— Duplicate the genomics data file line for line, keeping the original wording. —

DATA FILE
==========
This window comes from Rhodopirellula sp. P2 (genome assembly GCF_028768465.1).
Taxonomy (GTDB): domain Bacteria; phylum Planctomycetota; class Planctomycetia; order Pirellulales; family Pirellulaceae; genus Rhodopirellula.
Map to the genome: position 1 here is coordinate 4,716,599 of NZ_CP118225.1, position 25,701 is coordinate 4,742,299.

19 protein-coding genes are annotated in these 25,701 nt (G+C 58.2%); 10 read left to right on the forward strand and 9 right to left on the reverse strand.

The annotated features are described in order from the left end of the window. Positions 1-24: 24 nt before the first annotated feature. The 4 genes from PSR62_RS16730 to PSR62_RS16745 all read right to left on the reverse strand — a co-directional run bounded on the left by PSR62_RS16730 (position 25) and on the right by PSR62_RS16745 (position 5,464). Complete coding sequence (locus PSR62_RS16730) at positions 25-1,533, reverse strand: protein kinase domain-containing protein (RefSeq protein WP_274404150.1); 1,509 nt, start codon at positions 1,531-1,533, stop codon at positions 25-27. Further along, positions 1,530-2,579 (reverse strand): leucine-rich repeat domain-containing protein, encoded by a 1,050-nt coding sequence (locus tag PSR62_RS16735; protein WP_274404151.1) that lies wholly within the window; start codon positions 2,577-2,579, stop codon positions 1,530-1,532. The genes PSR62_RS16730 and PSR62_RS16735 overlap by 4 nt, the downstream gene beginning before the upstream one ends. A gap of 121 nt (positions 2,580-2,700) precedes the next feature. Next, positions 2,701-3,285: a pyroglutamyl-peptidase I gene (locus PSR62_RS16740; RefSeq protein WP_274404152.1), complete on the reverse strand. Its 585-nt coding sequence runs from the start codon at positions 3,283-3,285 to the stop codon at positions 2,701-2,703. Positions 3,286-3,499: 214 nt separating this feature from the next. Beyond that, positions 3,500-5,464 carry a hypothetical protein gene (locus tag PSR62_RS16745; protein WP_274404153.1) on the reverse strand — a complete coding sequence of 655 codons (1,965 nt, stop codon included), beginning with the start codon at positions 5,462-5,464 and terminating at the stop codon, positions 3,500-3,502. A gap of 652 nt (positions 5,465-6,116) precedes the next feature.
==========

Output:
This window comes from Rhodopirellula sp. P2 (genome assembly GCF_028768465.1).
Taxonomy (GTDB): domain Bacteria; phylum Planctomycetota; class Planctomycetia; order Pirellulales; family Pirellulaceae; genus Rhodopirellula.
Map to the genome: position 1 here is coordinate 4,716,599 of NZ_CP118225.1, position 25,701 is coordinate 4,742,299.

19 protein-coding genes are annotated in these 25,701 nt (G+C 58.2%); 10 read left to right on the forward strand and 9 right to left on the reverse strand.

The annotated features are described in order from the left end of the window. Positions 1-24: 24 nt before the first annotated feature. The 4 genes from PSR62_RS16730 to PSR62_RS16745 all read right to left on the reverse strand — a co-directional run bounded on the left by PSR62_RS16730 (position 25) and on the right by PSR62_RS16745 (position 5,464). Complete coding sequence (locus PSR62_RS16730) at positions 25-1,533, reverse strand: protein kinase domain-containing protein (RefSeq protein WP_274404150.1); 1,509 nt, start codon at positions 1,531-1,533, stop codon at positions 25-27. Further along, positions 1,530-2,579 (reverse strand): leucine-rich repeat domain-containing protein, encoded by a 1,050-nt coding sequence (locus tag PSR62_RS16735; protein WP_274404151.1) that lies wholly within the window; start codon positions 2,577-2,579, stop codon positions 1,530-1,532. The genes PSR62_RS16730 and PSR62_RS16735 overlap by 4 nt, the downstream gene beginning before the upstream one ends. A gap of 121 nt (positions 2,580-2,700) precedes the next feature. Next, positions 2,701-3,285: a pyroglutamyl-peptidase I gene (locus PSR62_RS16740; RefSeq protein WP_274404152.1), complete on the reverse strand. Its 585-nt coding sequence runs from the start codon at positions 3,283-3,285 to the stop codon at positions 2,701-2,703. Positions 3,286-3,499: 214 nt separating this feature from the next. Beyond that, positions 3,500-5,464 carry a hypothetical protein gene (locus tag PSR62_RS16745; protein WP_274404153.1) on the reverse strand — a complete coding sequence of 655 codons (1,965 nt, stop codon included), beginning with the start codon at positions 5,462-5,464 and terminating at the stop codon, positions 3,500-3,502. A gap of 652 nt (positions 5,465-6,116) precedes the next feature.